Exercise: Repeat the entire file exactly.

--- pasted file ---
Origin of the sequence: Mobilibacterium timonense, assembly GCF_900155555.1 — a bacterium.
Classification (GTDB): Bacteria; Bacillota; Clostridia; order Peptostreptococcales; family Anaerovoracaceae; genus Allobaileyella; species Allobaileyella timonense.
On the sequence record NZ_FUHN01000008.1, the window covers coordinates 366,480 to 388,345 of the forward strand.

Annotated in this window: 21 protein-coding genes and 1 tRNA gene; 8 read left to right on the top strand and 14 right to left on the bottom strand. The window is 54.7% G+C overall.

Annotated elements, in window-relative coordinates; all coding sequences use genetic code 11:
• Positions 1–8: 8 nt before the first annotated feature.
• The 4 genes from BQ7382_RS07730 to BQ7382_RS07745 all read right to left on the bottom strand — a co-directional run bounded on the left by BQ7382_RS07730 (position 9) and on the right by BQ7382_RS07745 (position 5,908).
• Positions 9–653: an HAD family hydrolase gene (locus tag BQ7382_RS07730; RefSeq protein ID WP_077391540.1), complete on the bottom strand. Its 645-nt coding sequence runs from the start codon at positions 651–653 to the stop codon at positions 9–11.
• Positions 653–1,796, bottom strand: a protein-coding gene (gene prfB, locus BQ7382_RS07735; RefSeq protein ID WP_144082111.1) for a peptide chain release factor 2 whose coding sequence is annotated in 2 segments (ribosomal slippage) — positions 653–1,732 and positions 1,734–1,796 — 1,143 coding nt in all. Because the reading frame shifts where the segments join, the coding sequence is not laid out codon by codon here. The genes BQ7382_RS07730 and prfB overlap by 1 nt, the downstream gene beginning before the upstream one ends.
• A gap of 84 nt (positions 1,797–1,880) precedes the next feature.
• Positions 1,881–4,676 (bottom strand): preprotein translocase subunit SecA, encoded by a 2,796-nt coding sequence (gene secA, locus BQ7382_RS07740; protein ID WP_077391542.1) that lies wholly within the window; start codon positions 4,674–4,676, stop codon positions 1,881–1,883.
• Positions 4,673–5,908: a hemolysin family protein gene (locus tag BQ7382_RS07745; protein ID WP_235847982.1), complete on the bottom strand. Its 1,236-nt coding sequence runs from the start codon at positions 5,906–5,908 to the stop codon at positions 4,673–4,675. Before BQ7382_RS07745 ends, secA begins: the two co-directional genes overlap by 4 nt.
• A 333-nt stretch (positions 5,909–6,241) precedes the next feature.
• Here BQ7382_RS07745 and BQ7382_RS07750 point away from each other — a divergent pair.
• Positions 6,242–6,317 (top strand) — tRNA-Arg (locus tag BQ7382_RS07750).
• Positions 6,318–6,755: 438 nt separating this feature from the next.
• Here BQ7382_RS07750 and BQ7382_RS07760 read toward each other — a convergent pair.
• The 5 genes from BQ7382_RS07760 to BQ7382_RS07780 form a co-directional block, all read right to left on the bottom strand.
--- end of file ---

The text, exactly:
Origin of the sequence: Mobilibacterium timonense, assembly GCF_900155555.1 — a bacterium.
Classification (GTDB): Bacteria; Bacillota; Clostridia; order Peptostreptococcales; family Anaerovoracaceae; genus Allobaileyella; species Allobaileyella timonense.
On the sequence record NZ_FUHN01000008.1, the window covers coordinates 366,480 to 388,345 of the forward strand.

Annotated in this window: 21 protein-coding genes and 1 tRNA gene; 8 read left to right on the top strand and 14 right to left on the bottom strand. The window is 54.7% G+C overall.

Annotated elements, in window-relative coordinates; all coding sequences use genetic code 11:
• Positions 1–8: 8 nt before the first annotated feature.
• The 4 genes from BQ7382_RS07730 to BQ7382_RS07745 all read right to left on the bottom strand — a co-directional run bounded on the left by BQ7382_RS07730 (position 9) and on the right by BQ7382_RS07745 (position 5,908).
• Positions 9–653: an HAD family hydrolase gene (locus tag BQ7382_RS07730; RefSeq protein ID WP_077391540.1), complete on the bottom strand. Its 645-nt coding sequence runs from the start codon at positions 651–653 to the stop codon at positions 9–11.
• Positions 653–1,796, bottom strand: a protein-coding gene (gene prfB, locus BQ7382_RS07735; RefSeq protein ID WP_144082111.1) for a peptide chain release factor 2 whose coding sequence is annotated in 2 segments (ribosomal slippage) — positions 653–1,732 and positions 1,734–1,796 — 1,143 coding nt in all. Because the reading frame shifts where the segments join, the coding sequence is not laid out codon by codon here. The genes BQ7382_RS07730 and prfB overlap by 1 nt, the downstream gene beginning before the upstream one ends.
• A gap of 84 nt (positions 1,797–1,880) precedes the next feature.
• Positions 1,881–4,676 (bottom strand): preprotein translocase subunit SecA, encoded by a 2,796-nt coding sequence (gene secA, locus BQ7382_RS07740; protein ID WP_077391542.1) that lies wholly within the window; start codon positions 4,674–4,676, stop codon positions 1,881–1,883.
• Positions 4,673–5,908: a hemolysin family protein gene (locus tag BQ7382_RS07745; protein ID WP_235847982.1), complete on the bottom strand. Its 1,236-nt coding sequence runs from the start codon at positions 5,906–5,908 to the stop codon at positions 4,673–4,675. Before BQ7382_RS07745 ends, secA begins: the two co-directional genes overlap by 4 nt.
• A 333-nt stretch (positions 5,909–6,241) precedes the next feature.
• Here BQ7382_RS07745 and BQ7382_RS07750 point away from each other — a divergent pair.
• Positions 6,242–6,317 (top strand) — tRNA-Arg (locus tag BQ7382_RS07750).
• Positions 6,318–6,755: 438 nt separating this feature from the next.
• Here BQ7382_RS07750 and BQ7382_RS07760 read toward each other — a convergent pair.
• The 5 genes from BQ7382_RS07760 to BQ7382_RS07780 form a co-directional block, all read right to left on the bottom strand.